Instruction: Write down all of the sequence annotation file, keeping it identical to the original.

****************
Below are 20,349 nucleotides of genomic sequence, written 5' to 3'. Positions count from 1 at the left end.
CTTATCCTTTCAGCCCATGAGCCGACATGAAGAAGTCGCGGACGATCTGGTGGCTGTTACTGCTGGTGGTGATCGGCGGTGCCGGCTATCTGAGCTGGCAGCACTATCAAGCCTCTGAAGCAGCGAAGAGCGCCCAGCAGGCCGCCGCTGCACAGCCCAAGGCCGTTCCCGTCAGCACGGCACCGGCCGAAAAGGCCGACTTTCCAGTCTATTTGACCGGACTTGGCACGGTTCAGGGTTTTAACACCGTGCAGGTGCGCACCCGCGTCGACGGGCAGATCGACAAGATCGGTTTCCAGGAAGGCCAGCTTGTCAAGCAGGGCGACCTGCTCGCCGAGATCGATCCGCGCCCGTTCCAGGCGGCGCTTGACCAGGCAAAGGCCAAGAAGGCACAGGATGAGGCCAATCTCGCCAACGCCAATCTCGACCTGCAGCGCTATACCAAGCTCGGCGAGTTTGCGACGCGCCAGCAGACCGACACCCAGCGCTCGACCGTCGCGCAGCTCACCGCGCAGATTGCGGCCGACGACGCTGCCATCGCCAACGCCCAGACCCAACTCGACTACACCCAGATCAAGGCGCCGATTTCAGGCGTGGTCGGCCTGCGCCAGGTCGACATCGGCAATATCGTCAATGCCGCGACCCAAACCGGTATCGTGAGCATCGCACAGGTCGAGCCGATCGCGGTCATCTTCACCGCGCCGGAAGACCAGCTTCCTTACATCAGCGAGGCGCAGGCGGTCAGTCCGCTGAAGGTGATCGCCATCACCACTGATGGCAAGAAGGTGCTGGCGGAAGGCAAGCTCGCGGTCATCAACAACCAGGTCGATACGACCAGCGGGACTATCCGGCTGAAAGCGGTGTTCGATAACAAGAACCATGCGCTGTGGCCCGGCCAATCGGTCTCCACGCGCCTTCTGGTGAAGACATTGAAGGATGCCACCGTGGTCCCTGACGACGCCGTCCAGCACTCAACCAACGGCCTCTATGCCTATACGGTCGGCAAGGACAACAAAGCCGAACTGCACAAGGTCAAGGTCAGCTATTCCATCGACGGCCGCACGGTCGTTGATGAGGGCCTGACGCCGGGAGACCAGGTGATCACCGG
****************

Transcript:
Below are 20,349 nucleotides of genomic sequence, written 5' to 3'. Positions count from 1 at the left end.
CTTATCCTTTCAGCCCATGAGCCGACATGAAGAAGTCGCGGACGATCTGGTGGCTGTTACTGCTGGTGGTGATCGGCGGTGCCGGCTATCTGAGCTGGCAGCACTATCAAGCCTCTGAAGCAGCGAAGAGCGCCCAGCAGGCCGCCGCTGCACAGCCCAAGGCCGTTCCCGTCAGCACGGCACCGGCCGAAAAGGCCGACTTTCCAGTCTATTTGACCGGACTTGGCACGGTTCAGGGTTTTAACACCGTGCAGGTGCGCACCCGCGTCGACGGGCAGATCGACAAGATCGGTTTCCAGGAAGGCCAGCTTGTCAAGCAGGGCGACCTGCTCGCCGAGATCGATCCGCGCCCGTTCCAGGCGGCGCTTGACCAGGCAAAGGCCAAGAAGGCACAGGATGAGGCCAATCTCGCCAACGCCAATCTCGACCTGCAGCGCTATACCAAGCTCGGCGAGTTTGCGACGCGCCAGCAGACCGACACCCAGCGCTCGACCGTCGCGCAGCTCACCGCGCAGATTGCGGCCGACGACGCTGCCATCGCCAACGCCCAGACCCAACTCGACTACACCCAGATCAAGGCGCCGATTTCAGGCGTGGTCGGCCTGCGCCAGGTCGACATCGGCAATATCGTCAATGCCGCGACCCAAACCGGTATCGTGAGCATCGCACAGGTCGAGCCGATCGCGGTCATCTTCACCGCGCCGGAAGACCAGCTTCCTTACATCAGCGAGGCGCAGGCGGTCAGTCCGCTGAAGGTGATCGCCATCACCACTGATGGCAAGAAGGTGCTGGCGGAAGGCAAGCTCGCGGTCATCAACAACCAGGTCGATACGACCAGCGGGACTATCCGGCTGAAAGCGGTGTTCGATAACAAGAACCATGCGCTGTGGCCCGGCCAATCGGTCTCCACGCGCCTTCTGGTGAAGACATTGAAGGATGCCACCGTGGTCCCTGACGACGCCGTCCAGCACTCAACCAACGGCCTCTATGCCTATACGGTCGGCAAGGACAACAAAGCCGAACTGCACAAGGTCAAGGTCAGCTATTCCATCGACGGCCGCACGGTCGTTGATGAGGGCCTGACGCCGGGAGACCAGGTGATCACCGG